Staying Safe with Hearing Loss

Staying Safe with Hearing Loss

In Hearing Health, Hearing Loss by Dr. Robert Hooper Au.D.

While hearing loss is an issue that begins in the ears, its effects are far-reaching. Communication issues caused by hearing loss can cause alienation from loved ones, diminished confidence, chronic depression and loneliness. These issues can affect many aspects of life such as less likely to live an active life, to cognitive decline and a higher risk of dementia. However, the consequences of untreated hearing loss reach beyond communication issues and associated side effects. A recent study found that over a ten-year period, the risk of accidents, falls and hospitalizations was 30% higher for those with hearing loss, when compared to those with normal hearing.

Safety Risks with Hearing Loss

Your ears not only help you communicate with others but also help you navigate the world around you, by localizing sounds. When your ears can hear to their fullest potential, they help you identify the direction, proximity and speed of sounds around you. This allows you to avoid a bike coming from behind you on a path, or oncoming traffic while driving a car. It can also help you identify subtle sounds such as the jingle of a dog collar which can keep you from tripping over your family pet.

Analyzing the Risk of Uncorrected Hearing Loss

A 2018 study analyzed data from the National Health Interview Survey between 2007 and 2015 about accidental injuries among a cross-section of adults. The study revealed that the odds of injuries leading to hospitalization were twice as likely among those who had hearing issues.  

The study also found that the rate of accidental injury increased depending on the severity of hearing loss, from 2 percent among those with excellent hearing, to about 5 percent among those with hearing problems. The rate of leisure injuries increased from .8 percent among those with excellent hearing to 1.4 percent among deaf adults. 

Addressing the Issue

If you do have hearing loss, it’s important to not let it go unaddressed. While hearing loss is often permanent, it can be treated with the use of assistive listening devices, such as hearing aids and cochlear implants. These devices amplify the specific sounds you struggle with, so you can follow conversations and be more aware of your environment. However, even if you are treating your hearing loss, it is still a good idea to implement a few safety measures, to ensure you are protected in emergencies.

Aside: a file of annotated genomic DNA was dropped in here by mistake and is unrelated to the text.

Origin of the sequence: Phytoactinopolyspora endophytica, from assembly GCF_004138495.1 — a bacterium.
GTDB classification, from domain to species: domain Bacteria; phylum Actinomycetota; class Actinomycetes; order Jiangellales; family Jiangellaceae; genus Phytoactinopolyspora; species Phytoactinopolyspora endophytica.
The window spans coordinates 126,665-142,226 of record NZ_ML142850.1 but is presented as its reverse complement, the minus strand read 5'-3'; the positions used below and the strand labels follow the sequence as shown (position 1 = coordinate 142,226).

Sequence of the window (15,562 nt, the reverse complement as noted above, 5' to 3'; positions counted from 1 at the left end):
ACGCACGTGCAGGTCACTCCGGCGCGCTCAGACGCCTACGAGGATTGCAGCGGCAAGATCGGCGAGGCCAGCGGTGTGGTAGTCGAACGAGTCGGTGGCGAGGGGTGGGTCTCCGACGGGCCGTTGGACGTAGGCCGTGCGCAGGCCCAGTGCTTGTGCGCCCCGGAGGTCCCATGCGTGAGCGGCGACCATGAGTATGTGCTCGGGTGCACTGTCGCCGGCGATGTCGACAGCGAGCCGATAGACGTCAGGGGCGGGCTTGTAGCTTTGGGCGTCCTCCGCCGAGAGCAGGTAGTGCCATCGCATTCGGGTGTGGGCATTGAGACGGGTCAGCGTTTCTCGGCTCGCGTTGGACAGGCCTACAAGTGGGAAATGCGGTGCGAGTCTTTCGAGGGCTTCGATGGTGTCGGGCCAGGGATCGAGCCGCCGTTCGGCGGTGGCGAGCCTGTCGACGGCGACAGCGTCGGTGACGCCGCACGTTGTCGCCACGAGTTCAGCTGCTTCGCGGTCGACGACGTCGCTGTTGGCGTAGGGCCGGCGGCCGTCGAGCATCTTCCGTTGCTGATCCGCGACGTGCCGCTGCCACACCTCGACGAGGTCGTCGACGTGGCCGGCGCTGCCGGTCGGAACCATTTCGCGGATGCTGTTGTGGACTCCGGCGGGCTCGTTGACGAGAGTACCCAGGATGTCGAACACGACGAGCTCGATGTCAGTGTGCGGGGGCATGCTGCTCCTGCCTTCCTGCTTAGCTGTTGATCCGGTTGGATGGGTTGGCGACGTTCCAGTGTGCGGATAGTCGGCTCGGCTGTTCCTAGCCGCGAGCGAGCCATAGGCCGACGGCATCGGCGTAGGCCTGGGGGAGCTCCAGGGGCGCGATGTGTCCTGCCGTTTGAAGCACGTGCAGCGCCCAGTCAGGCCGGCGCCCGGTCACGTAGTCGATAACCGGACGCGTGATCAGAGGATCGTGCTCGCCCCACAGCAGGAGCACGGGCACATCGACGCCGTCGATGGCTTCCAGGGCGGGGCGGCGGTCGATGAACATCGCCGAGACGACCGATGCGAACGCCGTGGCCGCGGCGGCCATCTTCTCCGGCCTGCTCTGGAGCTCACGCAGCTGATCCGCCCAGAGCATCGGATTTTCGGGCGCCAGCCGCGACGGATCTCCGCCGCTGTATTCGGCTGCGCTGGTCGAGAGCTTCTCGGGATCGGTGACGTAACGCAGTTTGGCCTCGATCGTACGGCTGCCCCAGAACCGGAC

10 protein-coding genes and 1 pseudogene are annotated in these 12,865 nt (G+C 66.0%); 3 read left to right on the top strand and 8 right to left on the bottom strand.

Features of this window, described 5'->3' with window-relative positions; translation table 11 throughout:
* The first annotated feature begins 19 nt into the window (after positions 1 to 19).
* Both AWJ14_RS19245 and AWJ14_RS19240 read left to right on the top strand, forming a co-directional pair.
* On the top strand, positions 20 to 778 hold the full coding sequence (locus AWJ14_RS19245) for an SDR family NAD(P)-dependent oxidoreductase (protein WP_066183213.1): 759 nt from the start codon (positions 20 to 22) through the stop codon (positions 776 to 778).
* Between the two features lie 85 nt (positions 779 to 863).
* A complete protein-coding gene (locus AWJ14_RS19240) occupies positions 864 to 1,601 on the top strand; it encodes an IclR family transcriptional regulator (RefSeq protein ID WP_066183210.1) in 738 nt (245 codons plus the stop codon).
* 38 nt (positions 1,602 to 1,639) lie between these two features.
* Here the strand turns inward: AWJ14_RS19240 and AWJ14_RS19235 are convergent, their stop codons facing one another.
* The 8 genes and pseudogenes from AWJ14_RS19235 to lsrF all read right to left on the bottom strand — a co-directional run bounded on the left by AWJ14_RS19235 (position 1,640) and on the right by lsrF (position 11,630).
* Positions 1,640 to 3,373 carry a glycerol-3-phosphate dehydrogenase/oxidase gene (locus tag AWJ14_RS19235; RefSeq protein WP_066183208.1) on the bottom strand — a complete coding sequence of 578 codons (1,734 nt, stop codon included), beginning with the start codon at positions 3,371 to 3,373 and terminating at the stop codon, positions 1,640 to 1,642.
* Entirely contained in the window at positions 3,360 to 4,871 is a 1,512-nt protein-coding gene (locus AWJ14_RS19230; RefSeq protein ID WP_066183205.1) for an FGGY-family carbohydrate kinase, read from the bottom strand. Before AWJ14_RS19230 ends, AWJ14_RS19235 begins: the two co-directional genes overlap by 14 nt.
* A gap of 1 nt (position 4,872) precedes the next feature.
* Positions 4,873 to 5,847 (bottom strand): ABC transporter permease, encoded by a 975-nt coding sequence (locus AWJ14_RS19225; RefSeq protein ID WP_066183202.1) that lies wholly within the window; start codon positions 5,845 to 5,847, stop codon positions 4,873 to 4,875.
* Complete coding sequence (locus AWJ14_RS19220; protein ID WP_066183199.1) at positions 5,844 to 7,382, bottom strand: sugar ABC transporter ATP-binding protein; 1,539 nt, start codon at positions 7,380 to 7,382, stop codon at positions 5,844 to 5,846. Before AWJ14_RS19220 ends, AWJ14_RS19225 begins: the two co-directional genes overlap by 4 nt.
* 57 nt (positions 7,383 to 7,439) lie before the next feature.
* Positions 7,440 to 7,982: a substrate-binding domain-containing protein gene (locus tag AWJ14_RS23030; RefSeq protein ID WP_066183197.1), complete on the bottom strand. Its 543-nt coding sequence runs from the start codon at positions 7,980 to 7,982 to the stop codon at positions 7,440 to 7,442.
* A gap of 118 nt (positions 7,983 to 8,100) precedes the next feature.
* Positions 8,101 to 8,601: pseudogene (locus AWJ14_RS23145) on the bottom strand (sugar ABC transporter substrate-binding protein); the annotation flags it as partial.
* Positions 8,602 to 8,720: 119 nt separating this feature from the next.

Smoke Alarms

Most smoke alarms work by alerting you to the risk of fire by emitting a loud and piercing sound if smoke is detected. For many, it is hard to imagine not hearing this sound but if your hearing loss is compromised it could take you longer to hear the sound or if your hearing loss is severe, you may miss it completely. It is not recommended to sleep with hearing aids, making it extra important to invest in smoke alarms that employ the other senses. Some smoke alarms come equipped with flashing lights. There are also smoke alarms that can shake or vibrate your bed if there is an emergency while you rest.

Access to 911

If there is an emergency, the sooner you can contact help the sooner it will arrive. Most know to call 911 for an emergency but if you have compromised hearing it may be more difficult. What if your hearing aids are not in because you are sleeping or they malfunction? It is incredibly difficult to hear over the phone for many when they have hearing loss, making an emergency call a potential nightmare. Many Smartphones offer captioning features to help you read what people are saying on the phone if you struggle with this issue. It’s important to keep your GPS turned on, so in the case of an emergency, first responders can find you easier.

Take Advantage of Hearing Technology

The biggest safety risk with hearing loss is ignoring the issue. There are so many features available on modern hearing devices to keep you safe and connected, it’s amazing. The sooner you treat your hearing loss the more you can protect your mental, emotional and physical health and safety. The first step is to have your hearing tested to determine the extent of your hearing ability. Let us help you identify your hearing issues and help you find the safest and best solution for your hearing needs.